23 October 2012

Climate Rescue Station seen from the top of Borobodur temple, the world's largest Buddhist monument and a UNESCO World Heritage Site in Magelang, Central Java, Indonesia.
©Ulet Ifansasti/Greenpeace

I am standing in front of the 12 meter diameter earth dome, using electricity generated from clean renewable energy, the lights inside help creates a grand and cool nuance. It’s never before crossed my mind how this giant globe platform moved around from one country to another.  Until eventually, it was built here in Lumbini park, side by side with Borobur temple, a World Heritage Site.  Now, the Climate Rescue Station is ready for the Clean Energy for Borobudur campaign.

Borobudur, the world’s biggest Buddhist monument, was built in the 9th century.  It is Indonesia’s leading tourist attraction.  Built as a shrine, it teaches the themes of human suffering, reincarnation and enlightenment. Today, it is a symbol for enlightenment not only for Indonesians, but also for people around the world.  Greenpeace is providing solar-powered lighting around the temple complex to show that renewable energy is not only possible, but  a viable alternative to meet Indonesia’s energy needs.

13 October 2012

©Ulet Ifansasti/Greenpeace

Let me share briefly about the history of this monumental station. In 2008, the Climate Rescue Station was introduced in a place which was known as the heart of coal mining in Europe : “Black Triangle,  which spreads over Germany, Poland and the Czech Republic. The station was initially was set up at the edge of a huge mining area, in the field of local farmers who do not want their ruined by nearby coal extraction.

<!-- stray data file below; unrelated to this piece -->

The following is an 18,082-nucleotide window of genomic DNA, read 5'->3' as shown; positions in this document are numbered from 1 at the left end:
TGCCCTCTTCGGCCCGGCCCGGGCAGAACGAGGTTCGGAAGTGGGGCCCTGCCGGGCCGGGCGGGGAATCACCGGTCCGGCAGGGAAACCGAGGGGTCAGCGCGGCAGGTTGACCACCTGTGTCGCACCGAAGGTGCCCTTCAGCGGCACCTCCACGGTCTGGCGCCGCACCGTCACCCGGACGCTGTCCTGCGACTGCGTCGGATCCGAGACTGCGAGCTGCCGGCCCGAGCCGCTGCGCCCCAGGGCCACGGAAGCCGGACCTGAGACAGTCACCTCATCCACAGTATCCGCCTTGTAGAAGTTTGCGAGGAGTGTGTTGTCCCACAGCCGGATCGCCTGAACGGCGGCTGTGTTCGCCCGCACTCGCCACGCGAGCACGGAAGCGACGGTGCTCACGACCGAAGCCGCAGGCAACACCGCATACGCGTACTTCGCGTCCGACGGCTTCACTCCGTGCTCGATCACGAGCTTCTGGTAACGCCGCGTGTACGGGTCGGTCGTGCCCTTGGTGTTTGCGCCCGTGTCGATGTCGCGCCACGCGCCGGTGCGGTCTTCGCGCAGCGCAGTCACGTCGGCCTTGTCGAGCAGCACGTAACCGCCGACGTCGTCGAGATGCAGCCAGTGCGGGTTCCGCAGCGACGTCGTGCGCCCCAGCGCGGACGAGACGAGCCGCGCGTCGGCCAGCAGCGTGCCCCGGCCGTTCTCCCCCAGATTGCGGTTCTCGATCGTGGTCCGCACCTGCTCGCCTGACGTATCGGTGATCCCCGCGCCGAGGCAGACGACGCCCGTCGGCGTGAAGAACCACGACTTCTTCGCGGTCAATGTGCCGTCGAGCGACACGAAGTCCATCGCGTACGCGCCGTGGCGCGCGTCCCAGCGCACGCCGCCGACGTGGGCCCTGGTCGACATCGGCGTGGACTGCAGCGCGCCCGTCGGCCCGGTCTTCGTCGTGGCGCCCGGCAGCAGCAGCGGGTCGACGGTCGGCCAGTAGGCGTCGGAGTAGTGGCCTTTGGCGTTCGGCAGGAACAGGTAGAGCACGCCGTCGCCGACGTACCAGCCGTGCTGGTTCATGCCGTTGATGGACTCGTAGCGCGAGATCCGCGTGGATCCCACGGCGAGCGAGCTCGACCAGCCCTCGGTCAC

After that starting point, the Climate Rescue Station traveled from country to country bringing public attention to climate change issues. Now Climate Rescue Station is in Indonesia to emphasise our message that accessible renewable energy is a key part of the answer to climate change, the greatest challenge for the planet and for all mankind in the 21st century.

20 October 2012

©Ulet Ifansasti/Greenpeace

As the day slowly passes, dedicated volunteers clean-up the Climate Rescue Station, hanging a photo exhibition. Standing like a giant stage, people are attracted to it. Various activities take place in the venue, including a photo exhibition focusing on the theme: Impact of Climate Change & Renewable Energy. We also host a photography class and a batik course.

For this project, we are also working closely with the Nationwide Alliance of Indigenous People (AMAN) Renewable energy is often a particularly good solution for indigenous communities in remote areas.  Several already use microhydro power successfully.

Hydropower has been used in Indonesia for some time already. Indigenous communities such as in Kasepuhan Ciptagelar, West Java, and in Meratus, South Borneo, and many more use the river to power microhydro technology.

We hope this work inspires people both inside Indonesia and world-wide to join the energy revolution.